Perceiving and Recognizing Objects
Perceiving and Recognizing Objects
Templates versus structural descriptions
Naive template theory
Visual system recognizes objects by matching the neural representation of the image with a stored representation "shape" in the brain
Mostly agreed upon. A description of an object in terms of its parts and the relationships between those parts.
Beiderman's model of object recognition
Holds that objects are recognized by the identities and relationships of their component parts.
The "geometric ions" out of which objects are built.
A property of an object that does not change when an observer changes viewpoint.
Advantage of structural description is that "A above B" is equally recognizable from different viewpoints.
Retinal Ganglion Cells + LGN
Primary Visual Cortex
Sophistication beyond V1
What And Where Pathways
Objects in the brain
Brain regions bordering striate cortex that contains other areas involved in visual processing
Respond to visual properties important for perceiving objects.
V2 cells respond to "boundary ownership"
Concerned with locations and shapes of objects but not their names or functions
Names and functions of objects regardless of location
Part of cerebral cortex in lower portion of temporal lobe; object recognition
Region of damaged brain
To destroy a section of the brain
Failure to recognize objects in spite of the ability to see them.
A single neuron responsible for recognizing something specific.
Jennifer Aniston cell
Feed Forward Process
Computation one neural step after another, without
the need for feedback from a later stage to an earlier stage.
A metaphor for how perception works.
Middle vision results from the consensus that emerges from competing principles involved in middle vision.
Perceptual committee made up of "demons"
Formal, mathematical system that combines information about the current stimulus with prior knowledge about the world.
Prior probability: how likely is what you are proposing?
Unicorn vs. Cow
How consistent is each hypothesis with the observation?
Multiple recognition committees?
For an object, the label that comes to mind most quickly when we identify the object. E.g. Building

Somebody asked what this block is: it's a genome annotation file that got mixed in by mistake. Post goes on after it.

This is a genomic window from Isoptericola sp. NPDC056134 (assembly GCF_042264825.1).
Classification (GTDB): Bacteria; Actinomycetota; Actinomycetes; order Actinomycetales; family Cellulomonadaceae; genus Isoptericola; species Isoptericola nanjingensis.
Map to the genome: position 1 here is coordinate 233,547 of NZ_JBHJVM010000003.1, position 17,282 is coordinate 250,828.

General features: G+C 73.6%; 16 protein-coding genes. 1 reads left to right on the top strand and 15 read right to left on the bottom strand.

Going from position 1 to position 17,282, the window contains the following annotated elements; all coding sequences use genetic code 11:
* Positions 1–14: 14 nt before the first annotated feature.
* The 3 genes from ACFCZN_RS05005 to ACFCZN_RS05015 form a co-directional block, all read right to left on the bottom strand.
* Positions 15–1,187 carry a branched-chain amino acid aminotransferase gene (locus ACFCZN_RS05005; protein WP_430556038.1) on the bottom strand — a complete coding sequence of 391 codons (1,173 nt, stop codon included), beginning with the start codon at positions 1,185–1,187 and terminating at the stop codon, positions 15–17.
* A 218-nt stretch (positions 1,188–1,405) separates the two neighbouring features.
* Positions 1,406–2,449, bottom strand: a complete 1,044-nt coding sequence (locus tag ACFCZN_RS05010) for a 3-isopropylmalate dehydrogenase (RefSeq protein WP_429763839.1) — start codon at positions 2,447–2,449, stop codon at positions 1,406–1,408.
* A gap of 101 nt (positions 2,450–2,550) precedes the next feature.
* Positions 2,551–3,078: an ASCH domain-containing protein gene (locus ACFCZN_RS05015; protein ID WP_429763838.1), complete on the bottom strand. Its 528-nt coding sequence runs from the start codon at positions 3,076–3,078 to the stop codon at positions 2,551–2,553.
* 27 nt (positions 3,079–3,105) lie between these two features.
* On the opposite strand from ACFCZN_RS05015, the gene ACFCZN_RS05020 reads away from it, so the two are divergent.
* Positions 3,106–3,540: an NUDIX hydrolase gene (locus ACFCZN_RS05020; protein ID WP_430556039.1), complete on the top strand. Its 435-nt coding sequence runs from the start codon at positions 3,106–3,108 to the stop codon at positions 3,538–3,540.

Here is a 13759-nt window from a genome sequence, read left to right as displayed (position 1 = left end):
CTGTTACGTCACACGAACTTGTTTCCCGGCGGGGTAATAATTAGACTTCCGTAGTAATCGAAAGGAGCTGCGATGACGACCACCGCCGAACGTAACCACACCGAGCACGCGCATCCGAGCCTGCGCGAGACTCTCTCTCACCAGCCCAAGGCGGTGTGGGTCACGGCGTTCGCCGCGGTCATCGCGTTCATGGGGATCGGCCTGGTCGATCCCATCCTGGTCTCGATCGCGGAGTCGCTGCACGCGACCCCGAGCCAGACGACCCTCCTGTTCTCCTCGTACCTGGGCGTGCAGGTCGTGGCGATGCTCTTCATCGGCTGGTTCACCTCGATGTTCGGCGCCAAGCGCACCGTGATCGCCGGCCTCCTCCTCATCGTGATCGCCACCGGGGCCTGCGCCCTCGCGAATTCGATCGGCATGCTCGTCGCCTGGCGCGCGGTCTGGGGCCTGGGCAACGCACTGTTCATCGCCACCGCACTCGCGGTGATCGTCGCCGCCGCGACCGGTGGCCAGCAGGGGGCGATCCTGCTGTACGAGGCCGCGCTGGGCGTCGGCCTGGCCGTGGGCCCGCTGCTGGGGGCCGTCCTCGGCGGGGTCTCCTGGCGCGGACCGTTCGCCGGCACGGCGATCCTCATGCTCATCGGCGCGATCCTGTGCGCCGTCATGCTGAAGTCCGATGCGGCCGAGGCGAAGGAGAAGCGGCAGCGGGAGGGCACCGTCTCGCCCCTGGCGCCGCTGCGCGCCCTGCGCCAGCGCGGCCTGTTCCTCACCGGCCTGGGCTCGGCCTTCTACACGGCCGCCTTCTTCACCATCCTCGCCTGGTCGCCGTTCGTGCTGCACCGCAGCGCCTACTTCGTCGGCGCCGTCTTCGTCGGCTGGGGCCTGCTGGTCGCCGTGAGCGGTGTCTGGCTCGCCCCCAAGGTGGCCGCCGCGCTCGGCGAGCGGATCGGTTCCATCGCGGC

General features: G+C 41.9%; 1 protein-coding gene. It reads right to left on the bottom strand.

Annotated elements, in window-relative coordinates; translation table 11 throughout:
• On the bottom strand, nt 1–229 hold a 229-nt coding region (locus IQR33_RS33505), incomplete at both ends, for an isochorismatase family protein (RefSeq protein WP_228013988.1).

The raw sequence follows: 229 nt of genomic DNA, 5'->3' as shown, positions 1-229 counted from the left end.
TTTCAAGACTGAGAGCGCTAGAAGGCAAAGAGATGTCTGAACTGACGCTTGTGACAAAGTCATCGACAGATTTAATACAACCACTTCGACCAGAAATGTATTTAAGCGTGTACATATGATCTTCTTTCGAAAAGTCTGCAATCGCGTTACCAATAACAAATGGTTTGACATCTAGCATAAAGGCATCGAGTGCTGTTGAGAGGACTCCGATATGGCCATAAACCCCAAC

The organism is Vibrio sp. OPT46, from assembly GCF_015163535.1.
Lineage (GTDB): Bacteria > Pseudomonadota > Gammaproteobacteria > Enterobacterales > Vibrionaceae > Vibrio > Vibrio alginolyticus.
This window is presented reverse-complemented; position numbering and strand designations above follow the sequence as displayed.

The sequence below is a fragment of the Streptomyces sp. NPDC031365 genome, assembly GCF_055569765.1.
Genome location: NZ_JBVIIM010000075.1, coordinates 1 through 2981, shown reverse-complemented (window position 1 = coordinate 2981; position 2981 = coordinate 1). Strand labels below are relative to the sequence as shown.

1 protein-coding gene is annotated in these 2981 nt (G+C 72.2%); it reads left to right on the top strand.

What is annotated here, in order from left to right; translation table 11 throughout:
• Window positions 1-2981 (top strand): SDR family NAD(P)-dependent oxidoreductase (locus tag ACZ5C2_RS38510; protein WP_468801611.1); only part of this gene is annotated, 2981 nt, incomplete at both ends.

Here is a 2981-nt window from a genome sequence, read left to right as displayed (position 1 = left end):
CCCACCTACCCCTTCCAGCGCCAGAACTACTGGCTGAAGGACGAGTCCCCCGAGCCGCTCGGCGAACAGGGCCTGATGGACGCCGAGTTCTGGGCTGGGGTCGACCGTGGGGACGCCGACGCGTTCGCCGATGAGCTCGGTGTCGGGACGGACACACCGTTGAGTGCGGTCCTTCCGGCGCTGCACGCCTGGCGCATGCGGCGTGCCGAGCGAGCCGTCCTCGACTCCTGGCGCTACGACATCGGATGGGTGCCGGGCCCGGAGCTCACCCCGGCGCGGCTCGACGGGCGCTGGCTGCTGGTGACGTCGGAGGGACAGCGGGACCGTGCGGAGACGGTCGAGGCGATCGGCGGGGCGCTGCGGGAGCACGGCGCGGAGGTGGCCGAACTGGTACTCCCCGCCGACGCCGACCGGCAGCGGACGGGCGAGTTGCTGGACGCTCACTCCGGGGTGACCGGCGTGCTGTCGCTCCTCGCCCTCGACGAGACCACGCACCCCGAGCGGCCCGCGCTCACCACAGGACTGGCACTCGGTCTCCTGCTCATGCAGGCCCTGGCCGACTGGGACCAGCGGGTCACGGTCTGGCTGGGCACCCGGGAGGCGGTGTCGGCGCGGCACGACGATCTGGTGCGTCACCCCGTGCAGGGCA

A more specific term for an object. E.g. High School
A more general term for an object. E.g. Structure
Problems with structural-description theories
Object recognition not completely viewpoint-invariant.
Observers show viewpoint effects in object recognition.
The farther an object is rotated away from a learned view, the longer it takes to recognize
Geons aren't always the best description of objects.
Areas of human cortex specialized in certain types of stimuli
Parahippocampal place area - responds to places, such as pictures of houses.
Fusiform face area - responds to faces more than other objects.
Extrastriate body area - specifically involved in the perception of body parts (arms, legs, etc).
Problems of Perceiving and Recognizing Objects
Pictures were just a bunch of pixels on a screen, but you perceive a house.
How does your visual system move from points of light, to whole entities in the world (like houses)?
How did you recognize all four images as depicting a house?
Loosely defined stage of visual processing. A combo of low-level vision and high-level vision (object recognition and scene understanding).
Involves perception of edges and surfaces
Determines which regions of an image should be grouped together into objects.
Dealing with Occlusion
The degree to which two line segments appear to be part of the same contour (related).
Parts and Wholes
Global Superiority effect
The properties of the whole object take precedence over the properties of parts of the object.
"The whole is greater than the sum of its parts."
Gestalt Grouping Rules
A set of rules that describe when elements in an image will appear to group together.
Two elements will tend to group together if they lie on the same contour.
Carving an image into regions of common texture property
Similar looking items tend to group
Items that are near each other tend to group.
Parallel contours are likely to belong to the same group.
Symmetrical regions are more likely to be seen as a group.
Items will group if they appear to be part of the same larger region.
Items will tend to group if they are connected.
Dynamic Group Principles
Elements that move in the same direction together tend to group together.
Elements that change at the same time tend to group together.
A real world example. Animals exploit Gestalt grouping principles to group themselves into their surroundings.
The process of determining that some regions of an image belong to foreground object and regions are part of the background.
The surrounding region is likely to be ground.
The smaller region is likely to be figure.
A symmetrical region tends to be seen as a figure.
Regions with parallel contours tend to be seen as a figure.
If one region moves in front of another, then the closer region is figure.
A contour that is perceived even though nothing changes from one side of the contour to the other.